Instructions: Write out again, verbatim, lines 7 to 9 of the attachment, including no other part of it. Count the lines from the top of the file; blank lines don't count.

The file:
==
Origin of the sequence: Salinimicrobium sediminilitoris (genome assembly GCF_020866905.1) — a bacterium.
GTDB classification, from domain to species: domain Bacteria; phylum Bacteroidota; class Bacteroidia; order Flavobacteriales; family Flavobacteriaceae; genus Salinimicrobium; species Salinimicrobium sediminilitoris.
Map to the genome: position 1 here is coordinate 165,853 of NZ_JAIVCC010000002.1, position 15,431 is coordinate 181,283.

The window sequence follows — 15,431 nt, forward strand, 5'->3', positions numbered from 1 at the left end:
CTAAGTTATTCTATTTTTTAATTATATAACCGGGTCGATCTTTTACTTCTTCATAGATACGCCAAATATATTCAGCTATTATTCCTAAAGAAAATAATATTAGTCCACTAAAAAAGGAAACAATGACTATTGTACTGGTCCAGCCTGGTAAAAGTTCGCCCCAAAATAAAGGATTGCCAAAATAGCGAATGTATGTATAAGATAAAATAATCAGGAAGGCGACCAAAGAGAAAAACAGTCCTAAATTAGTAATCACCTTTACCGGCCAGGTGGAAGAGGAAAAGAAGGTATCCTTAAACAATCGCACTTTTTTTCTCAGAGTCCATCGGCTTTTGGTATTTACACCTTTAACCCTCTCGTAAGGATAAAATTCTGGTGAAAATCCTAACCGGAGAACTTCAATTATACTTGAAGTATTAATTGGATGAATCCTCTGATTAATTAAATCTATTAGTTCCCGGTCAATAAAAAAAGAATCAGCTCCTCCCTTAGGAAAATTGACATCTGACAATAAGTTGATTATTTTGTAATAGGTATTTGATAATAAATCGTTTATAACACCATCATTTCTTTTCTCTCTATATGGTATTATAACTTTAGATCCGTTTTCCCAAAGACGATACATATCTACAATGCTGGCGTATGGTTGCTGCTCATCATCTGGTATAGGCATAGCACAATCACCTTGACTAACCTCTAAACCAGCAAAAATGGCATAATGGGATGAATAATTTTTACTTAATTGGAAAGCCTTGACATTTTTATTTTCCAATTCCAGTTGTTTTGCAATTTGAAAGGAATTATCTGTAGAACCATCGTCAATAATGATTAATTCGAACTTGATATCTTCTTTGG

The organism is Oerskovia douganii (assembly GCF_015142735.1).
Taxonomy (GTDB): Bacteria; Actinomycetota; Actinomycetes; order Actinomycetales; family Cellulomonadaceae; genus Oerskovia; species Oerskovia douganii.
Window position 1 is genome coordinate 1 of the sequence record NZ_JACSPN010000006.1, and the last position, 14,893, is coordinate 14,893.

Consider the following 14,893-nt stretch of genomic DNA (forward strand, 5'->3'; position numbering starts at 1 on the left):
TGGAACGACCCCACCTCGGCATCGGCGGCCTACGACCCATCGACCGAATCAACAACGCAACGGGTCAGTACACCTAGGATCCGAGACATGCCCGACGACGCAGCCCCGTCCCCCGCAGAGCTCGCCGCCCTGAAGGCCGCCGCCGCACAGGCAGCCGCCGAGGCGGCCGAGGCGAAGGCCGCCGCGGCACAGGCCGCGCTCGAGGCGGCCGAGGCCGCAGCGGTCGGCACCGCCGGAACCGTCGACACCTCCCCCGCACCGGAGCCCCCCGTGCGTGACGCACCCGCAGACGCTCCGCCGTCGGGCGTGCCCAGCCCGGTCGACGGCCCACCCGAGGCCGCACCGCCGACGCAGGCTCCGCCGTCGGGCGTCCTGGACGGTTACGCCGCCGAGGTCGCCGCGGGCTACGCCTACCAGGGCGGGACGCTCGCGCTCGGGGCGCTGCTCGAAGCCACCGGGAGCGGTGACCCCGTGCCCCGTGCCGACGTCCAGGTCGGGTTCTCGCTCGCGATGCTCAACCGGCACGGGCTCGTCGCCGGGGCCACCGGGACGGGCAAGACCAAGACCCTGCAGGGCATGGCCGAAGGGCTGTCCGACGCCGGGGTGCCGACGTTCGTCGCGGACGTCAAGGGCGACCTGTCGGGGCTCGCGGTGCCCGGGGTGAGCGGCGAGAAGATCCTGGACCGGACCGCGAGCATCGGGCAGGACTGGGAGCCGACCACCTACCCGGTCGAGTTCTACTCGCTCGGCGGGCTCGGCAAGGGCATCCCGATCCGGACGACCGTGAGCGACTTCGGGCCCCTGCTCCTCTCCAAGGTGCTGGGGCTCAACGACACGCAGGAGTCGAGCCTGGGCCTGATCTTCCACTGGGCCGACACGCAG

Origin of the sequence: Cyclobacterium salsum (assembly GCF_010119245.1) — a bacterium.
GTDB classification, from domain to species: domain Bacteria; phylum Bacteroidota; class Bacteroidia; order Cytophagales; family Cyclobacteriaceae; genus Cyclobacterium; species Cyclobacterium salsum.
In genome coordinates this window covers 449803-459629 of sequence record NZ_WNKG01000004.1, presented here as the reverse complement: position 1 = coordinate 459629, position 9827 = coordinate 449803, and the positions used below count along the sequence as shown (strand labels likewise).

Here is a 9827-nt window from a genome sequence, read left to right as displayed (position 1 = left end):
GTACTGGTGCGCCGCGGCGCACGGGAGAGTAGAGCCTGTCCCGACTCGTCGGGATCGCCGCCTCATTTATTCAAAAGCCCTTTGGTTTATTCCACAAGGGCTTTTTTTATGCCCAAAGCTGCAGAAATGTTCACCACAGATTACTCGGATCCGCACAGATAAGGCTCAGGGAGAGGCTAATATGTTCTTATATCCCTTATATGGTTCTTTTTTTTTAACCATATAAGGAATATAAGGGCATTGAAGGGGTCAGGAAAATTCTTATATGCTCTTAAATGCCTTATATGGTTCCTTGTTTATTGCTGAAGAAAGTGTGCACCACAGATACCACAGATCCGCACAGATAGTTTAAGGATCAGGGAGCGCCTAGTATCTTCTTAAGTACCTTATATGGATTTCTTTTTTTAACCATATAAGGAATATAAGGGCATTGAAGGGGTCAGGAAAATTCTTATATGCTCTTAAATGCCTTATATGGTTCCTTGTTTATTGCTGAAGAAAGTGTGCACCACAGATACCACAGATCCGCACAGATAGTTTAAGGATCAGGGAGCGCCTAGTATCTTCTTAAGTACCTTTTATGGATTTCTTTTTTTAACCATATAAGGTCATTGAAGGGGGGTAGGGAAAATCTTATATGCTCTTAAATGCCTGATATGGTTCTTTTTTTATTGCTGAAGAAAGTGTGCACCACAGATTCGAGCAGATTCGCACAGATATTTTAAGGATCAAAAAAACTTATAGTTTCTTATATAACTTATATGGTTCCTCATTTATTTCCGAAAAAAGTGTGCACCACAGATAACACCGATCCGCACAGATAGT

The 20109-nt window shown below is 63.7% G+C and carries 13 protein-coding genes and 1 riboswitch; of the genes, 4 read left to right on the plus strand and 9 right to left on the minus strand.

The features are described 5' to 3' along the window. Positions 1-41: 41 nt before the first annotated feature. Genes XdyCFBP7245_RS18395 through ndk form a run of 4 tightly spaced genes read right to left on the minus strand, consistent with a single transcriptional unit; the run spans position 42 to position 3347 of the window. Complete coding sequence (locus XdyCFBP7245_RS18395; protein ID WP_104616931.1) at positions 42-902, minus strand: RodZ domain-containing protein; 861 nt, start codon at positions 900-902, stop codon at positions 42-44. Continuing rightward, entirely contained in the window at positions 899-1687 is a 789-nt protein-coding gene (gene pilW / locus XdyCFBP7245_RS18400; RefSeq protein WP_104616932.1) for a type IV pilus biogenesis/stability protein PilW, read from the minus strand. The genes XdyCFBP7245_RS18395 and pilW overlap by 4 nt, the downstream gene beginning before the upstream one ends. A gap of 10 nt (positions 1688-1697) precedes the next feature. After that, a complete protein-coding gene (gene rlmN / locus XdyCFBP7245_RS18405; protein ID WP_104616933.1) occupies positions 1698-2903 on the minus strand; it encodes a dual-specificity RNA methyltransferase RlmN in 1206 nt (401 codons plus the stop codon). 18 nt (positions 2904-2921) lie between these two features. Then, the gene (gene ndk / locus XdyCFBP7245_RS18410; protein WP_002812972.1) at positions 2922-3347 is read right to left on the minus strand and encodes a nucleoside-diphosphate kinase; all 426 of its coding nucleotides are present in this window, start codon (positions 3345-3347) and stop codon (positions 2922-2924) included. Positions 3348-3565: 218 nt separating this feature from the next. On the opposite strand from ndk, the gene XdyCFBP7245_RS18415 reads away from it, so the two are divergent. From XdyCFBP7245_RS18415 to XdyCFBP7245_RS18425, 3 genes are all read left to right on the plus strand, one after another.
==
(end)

Taxonomy (GTDB): Bacteria; Actinomycetota; Actinomycetes; order Actinomycetales; family Cellulomonadaceae; genus Oerskovia; species Oerskovia douganii.
Window position 1 is genome coordinate 1 of the sequence record NZ_JACSPN010000006.1, and the last position, 14,893, is coordinate 14,893.

Consider the following 14,893-nt stretch of genomic DNA (forward strand, 5'->3'; position numbering starts at 1 on the left):